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Borrowers Using Payday Lenders Will Be Much Safer in 2025

Summary:
I am sure borrowers having to use Payday Lenders are thrilled to wait till March 2025. Supreme Court ruling in May, the federal government is expected to get tougher on regulating payday lenders and other firms that offer high-interest, short-term loans. This type of lending — which often targets low-income borrowers — has long drawn fire from consumer groups on grounds that these small-dollar loans quickly balloon when they’re not repaid, accruing exorbitant fees and interest. The Supreme Court ruling resolved a challenge to the Consumer Financial Protection Bureau’s authority to act — meaning that the agency can come off the sidelines and get back in the game of fighting predatory lending. “The U.S. wants to crack down on payday loans,” The

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I am sure borrowers having to use Payday Lenders are thrilled to wait till March 2025.

Supreme Court ruling in May, the federal government is expected to get tougher on regulating payday lenders and other firms that offer high-interest, short-term loans. This type of lending — which often targets low-income borrowers — has long drawn fire from consumer groups on grounds that these small-dollar loans quickly balloon when they’re not repaid, accruing exorbitant fees and interest.

The Supreme Court ruling resolved a challenge to the Consumer Financial Protection Bureau’s authority to act — meaning that the agency can come off the sidelines and get back in the game of fighting predatory lending. “The U.S. wants to crack down on payday loans,” The Washington Post.

What if you owe money to a payday lender?

Several years ago, the CFPB issued a rule to end an unfair and abusive practice in payday and installment lending. After a thorough review of the market, the CFPB found that even after a consumer’s account had been shown to be empty, lenders would keep trying to withdraw money from the account to pay off the loan—over and over and over again. For example, the CFPB found one instance of a lender making 11 failed withdrawal attempts in one day.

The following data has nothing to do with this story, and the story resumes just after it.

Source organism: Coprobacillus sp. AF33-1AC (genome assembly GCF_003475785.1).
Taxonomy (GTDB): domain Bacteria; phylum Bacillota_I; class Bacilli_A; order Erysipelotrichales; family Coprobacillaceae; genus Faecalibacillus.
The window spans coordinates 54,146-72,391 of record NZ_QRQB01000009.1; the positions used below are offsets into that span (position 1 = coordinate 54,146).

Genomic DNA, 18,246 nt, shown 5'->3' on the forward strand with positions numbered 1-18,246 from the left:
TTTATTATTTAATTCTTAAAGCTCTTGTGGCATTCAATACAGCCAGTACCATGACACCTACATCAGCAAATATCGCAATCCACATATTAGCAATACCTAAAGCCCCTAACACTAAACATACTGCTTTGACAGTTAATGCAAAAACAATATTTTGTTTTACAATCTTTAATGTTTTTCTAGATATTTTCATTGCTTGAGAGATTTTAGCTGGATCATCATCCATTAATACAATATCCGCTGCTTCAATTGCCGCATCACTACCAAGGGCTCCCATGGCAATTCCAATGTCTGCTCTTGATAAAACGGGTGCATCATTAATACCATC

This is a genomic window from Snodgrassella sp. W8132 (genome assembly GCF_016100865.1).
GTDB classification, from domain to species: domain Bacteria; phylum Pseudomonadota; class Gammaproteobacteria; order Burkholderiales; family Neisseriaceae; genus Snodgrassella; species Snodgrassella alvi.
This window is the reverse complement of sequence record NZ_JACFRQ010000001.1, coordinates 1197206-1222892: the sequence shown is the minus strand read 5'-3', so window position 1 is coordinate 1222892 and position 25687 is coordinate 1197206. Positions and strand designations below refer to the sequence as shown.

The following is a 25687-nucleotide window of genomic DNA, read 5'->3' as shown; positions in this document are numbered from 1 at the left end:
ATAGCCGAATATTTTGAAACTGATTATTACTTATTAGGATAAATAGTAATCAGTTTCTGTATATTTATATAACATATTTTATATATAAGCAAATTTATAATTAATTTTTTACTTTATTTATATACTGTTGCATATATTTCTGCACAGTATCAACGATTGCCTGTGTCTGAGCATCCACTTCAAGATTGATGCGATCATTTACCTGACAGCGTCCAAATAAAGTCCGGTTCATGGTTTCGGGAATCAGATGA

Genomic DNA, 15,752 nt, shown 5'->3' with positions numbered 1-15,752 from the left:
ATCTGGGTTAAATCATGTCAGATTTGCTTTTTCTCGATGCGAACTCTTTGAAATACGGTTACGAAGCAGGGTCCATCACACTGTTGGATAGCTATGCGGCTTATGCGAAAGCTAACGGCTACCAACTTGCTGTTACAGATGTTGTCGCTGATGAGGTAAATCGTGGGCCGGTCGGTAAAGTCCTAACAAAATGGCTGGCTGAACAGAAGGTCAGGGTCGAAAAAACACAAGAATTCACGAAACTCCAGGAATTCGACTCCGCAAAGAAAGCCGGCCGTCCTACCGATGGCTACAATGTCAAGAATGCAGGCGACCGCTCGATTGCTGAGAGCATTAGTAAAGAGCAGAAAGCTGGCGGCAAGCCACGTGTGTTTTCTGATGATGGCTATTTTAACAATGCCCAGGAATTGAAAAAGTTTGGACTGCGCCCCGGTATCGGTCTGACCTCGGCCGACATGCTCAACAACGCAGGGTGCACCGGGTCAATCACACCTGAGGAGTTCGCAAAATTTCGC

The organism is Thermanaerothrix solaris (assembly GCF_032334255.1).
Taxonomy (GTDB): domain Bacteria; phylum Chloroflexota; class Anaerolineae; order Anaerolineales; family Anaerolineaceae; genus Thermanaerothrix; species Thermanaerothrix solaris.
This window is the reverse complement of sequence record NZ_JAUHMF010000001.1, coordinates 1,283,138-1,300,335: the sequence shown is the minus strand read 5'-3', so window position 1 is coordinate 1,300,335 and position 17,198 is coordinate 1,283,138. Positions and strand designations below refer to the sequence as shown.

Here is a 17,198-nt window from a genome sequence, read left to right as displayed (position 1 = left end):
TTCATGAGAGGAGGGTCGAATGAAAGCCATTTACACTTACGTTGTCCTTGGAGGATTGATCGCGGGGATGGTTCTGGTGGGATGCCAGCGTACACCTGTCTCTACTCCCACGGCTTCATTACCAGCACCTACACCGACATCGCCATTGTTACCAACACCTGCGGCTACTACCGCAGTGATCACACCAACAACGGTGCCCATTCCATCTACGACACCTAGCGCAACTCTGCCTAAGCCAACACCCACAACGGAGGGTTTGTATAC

The result for consumers was a pile of junk fees: With each failed withdrawal attempt, the borrower might be charged nonsufficient fund fees, overdraft fees, and others. Enough failed withdrawal attempts could even lead to the consumer’s account being closed. And at the same time that this tactic piled pain on consumers, it rarely benefited the lenders. That’s because—not surprisingly—once multiple withdrawal attempts have failed, it’s extremely unlikely that further attempts will succeed.

To address lenders’ unfair and abusive collection practices, the CFPB issued a regulation in 2017 adopting a two-strikes-and-you’re-out rule. After two tries to withdraw money from an account have failed, covered lenders can’t try again unless the borrower specifically authorizes another attempt.

The regulation was originally set to take effect in 2019 but was delayed by litigation brought by the payday lender lobby who sought to block the rule. In 2022, the court of appeals hearing the case rejected most of the payday lenders’ claims, upheld the CFPB’s finding that the prohibited practice was unfair, and affirmed the reasonableness of the rule. May 2024, the Supreme Court issued a decision (7-2) in CFPB v. CFSA rejecting the payday lenders’ sole remaining claim, pertaining to the CFPB’s funding.

Writing for the Majority

Thomas: “CFPB’s funding scheme falls squarely within this definition of a congressional “appropriation,” Thomas concluded: Congress specified the source – the Federal Reserve – from which the CFPB can draw its funding, and it indicated how the CFPB is supposed to use that funding. The court therefore reversed the 5th Circuit’s decision striking down as unconstitutional the CFPB’s funding mechanism.

Kagan: “the same would have been true at any other time in our Nation’s history.” She described a “continuing tradition” in which “Congress has created a variety of mechanisms to pay for government operations.” Even if there was no “exact replica” for the CFPB in U.S. history, she stressed, “its essentials are nothing new. And it was devised more than two centuries into an unbroken congressional practice, beginning at the beginning, of innovation and adaptation in appropriating funds.” 

Borrowers will be Much Safer in 2025, sigh . . .

Now that the appeal is over, the rule is on track to take effect. An existing court order pausing the rule is set to expire 286 days after the Supreme Court enters its judgment in the payday lenders’ case, which the Court is expected to do on June 17. As a result, the rule should go into effect on March 30, 2025.

Once that happens, the rule’s important and long-delayed protections for borrowers can finally put an end to an unfair and abusive collections practice that has gone on too long. New protections for payday and installment loans slated to take effect next year. “New protections for payday and installment loans,” Consumer Financial Protection Bureau.

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